29 Nov 23
Thomasin Mckenzie, Anne Hathaway, Shea Whigham, Owen Teague, Jefferson White, Marin Ireland
What to do when you've wowed audiences – and critics – with your debut feature, Lady Macbeth, made a star out of your leading lady, Florence Pugh, and torn up the rule book on period dramas in the process? For theatre turned film director William Oldroyd, the answer is simple: go darker, go deeper and leap across the pond to 1960s Boston.
Adapted from Ottessa Moshfegh's gripping prize-winning 2015 novel, Eileen positions a sexually frustrated but deeply reserved prison worker as prime bait for a wildly gregarious femme fatale with revenge on her mind.
Rising star Thomasin McKenzie (Last Night In Soho, The Power Of The Dog) plays Eileen, who's stuck by day in her dead-end admin job and by night living with her all-but-immobile alcoholic dad (Shea Whigham).
Out of the blue comes worldly glamour-puss counsellor Rebecca (Anne Hathaway), to shake her world and potentially break her out of the daily grind. Within a matter of days, Eileen is coming out of her shell, but what is this sassy new psychologist really after – and why does she take such a shine to the sweet and clearly inexperienced Eileen?
Hathaway is as electric as you would expect, a tour de force on screen, as the mysteriously fearless Rebecca. It's no coincidence she shares her name with the iconic Alfred Hitchcock-directed Daphne du Maurier film noir of the same name – both are cut from the same cloth.
But McKenzie holds her own with a superbly understated performance that evinces a cocktail of suppressed desire, hope and hurt. The film is effectively a two-hander, and the New Zealander gives her American co-star a serious run for her money. Together on screen, they are riveting.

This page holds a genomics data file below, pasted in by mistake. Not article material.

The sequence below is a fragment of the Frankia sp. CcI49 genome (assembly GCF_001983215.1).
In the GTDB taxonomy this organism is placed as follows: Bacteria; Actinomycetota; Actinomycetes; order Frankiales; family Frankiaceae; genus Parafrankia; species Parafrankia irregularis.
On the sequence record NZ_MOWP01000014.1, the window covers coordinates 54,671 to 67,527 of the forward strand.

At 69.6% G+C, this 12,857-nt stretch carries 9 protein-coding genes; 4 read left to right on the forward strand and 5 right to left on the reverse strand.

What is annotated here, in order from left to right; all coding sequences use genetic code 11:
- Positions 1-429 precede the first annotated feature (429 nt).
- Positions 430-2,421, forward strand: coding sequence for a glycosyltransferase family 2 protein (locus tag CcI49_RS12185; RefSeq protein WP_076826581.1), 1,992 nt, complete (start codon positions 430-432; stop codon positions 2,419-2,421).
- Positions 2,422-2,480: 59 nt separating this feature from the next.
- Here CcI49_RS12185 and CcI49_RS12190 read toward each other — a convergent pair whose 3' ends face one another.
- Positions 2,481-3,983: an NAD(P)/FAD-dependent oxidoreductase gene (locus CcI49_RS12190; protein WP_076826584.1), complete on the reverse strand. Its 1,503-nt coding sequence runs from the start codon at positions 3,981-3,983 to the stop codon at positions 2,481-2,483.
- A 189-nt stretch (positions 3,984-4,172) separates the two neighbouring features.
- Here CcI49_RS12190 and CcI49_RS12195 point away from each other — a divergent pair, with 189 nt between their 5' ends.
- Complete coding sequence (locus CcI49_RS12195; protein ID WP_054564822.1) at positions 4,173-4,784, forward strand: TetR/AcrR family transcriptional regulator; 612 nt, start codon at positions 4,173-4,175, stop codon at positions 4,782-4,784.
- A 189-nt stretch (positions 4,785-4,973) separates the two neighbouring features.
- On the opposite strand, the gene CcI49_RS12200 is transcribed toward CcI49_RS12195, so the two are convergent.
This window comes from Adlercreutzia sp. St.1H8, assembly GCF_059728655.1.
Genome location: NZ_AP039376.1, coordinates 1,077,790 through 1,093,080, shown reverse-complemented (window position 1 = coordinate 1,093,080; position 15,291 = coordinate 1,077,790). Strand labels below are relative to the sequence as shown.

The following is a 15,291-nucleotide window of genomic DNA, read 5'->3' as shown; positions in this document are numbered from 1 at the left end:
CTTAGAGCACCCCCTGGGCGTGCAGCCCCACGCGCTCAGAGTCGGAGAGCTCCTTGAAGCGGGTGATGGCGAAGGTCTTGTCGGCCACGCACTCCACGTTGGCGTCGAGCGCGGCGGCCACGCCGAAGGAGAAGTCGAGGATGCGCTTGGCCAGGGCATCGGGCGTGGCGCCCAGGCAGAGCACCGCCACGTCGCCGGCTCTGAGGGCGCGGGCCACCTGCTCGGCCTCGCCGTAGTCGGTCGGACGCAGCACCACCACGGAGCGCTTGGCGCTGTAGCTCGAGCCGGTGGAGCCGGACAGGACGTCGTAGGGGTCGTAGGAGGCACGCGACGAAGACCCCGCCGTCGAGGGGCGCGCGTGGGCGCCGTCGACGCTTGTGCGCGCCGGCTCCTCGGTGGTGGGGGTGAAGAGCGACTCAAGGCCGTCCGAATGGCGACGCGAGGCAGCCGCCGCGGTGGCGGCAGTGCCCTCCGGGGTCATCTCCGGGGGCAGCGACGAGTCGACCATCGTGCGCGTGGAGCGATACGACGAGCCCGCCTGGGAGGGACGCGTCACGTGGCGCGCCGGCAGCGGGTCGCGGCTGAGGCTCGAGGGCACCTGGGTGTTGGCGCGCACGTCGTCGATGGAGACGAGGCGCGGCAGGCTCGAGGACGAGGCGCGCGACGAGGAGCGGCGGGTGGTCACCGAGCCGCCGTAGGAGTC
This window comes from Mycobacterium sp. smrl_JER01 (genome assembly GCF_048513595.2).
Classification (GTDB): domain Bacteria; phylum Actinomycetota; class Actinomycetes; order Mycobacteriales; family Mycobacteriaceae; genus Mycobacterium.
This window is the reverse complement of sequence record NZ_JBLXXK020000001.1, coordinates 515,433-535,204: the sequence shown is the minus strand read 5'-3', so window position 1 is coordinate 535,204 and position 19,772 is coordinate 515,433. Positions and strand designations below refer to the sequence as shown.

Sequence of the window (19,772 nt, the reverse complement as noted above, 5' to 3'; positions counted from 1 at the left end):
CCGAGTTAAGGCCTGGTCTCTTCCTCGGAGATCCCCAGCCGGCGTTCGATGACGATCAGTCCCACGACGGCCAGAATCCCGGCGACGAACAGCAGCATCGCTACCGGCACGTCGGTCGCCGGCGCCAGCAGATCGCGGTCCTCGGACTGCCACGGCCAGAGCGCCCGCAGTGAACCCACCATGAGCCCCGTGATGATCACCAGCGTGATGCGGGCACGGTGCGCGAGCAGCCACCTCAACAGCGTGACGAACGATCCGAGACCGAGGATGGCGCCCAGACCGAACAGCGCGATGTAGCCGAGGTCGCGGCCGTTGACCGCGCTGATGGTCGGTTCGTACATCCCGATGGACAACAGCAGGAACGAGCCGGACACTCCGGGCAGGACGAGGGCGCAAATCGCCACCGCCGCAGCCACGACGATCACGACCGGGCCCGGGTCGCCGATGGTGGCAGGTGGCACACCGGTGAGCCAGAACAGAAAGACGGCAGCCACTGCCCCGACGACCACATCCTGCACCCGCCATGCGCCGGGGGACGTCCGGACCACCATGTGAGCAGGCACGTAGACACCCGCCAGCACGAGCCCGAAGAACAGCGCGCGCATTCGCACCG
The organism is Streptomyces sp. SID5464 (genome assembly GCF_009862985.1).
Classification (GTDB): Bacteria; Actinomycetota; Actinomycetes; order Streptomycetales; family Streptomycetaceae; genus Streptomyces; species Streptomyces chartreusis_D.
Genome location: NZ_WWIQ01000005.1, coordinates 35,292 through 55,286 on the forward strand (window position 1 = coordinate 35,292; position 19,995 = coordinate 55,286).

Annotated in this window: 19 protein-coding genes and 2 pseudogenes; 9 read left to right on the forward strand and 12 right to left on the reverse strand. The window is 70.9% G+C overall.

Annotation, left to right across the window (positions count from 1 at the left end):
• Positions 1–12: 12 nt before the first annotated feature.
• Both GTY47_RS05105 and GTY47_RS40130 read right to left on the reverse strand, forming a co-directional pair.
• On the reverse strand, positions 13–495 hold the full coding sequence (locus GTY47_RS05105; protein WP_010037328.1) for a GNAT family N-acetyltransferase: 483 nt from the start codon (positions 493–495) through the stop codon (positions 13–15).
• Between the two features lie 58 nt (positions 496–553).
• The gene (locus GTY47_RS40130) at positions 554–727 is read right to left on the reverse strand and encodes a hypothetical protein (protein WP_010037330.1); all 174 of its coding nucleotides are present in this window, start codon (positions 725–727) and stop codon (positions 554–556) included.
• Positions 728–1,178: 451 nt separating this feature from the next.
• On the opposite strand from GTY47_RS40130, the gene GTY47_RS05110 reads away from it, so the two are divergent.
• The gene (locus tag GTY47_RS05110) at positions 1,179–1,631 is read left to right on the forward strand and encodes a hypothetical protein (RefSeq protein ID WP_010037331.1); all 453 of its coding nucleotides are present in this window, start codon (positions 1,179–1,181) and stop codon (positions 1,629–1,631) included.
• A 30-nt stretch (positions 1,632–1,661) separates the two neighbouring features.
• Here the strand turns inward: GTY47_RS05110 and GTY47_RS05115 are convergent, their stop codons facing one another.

They are aided and abetted by an exceptional supporting cast on screen and crew off screen. Among them are Whigham (Boardwalk Empire), Jefferson White (Yellowstone) and Marin Ireland (The Irishman) who co-star.
Arcade Fire's Richard Reed Parry provides a stunning score and cinematographer Ari Wegner (The Wonder, The Power Of The Dog) captures the mood perfectly.
It's no surprise this film had its world premiere at the prestigious Sundance Film Festival earlier this year – nor that its twists and turns are so tricky to predict. It's a rollercoaster ride of a thriller that happily wears its influences on its sleeve to maximum impact.
Oldroyd is essentially taking the central figure of Lady Macbeth from his debut and turning her into a far more complex character – perhaps two sides of the same character – with chilling effect.
The illusionary aspects of the film leave many questions unanswered and even tease the potential for a follow-up, should its author (or director) choose to do so.
It's a thrilling proposition to ponder, as the dramatic finale throws up a burning question: what next for these femme fatales in the wake of their wicked deeds? Surely, there must be more to come? Let's hope so. Ed Gibb
Promising Young Woman2020
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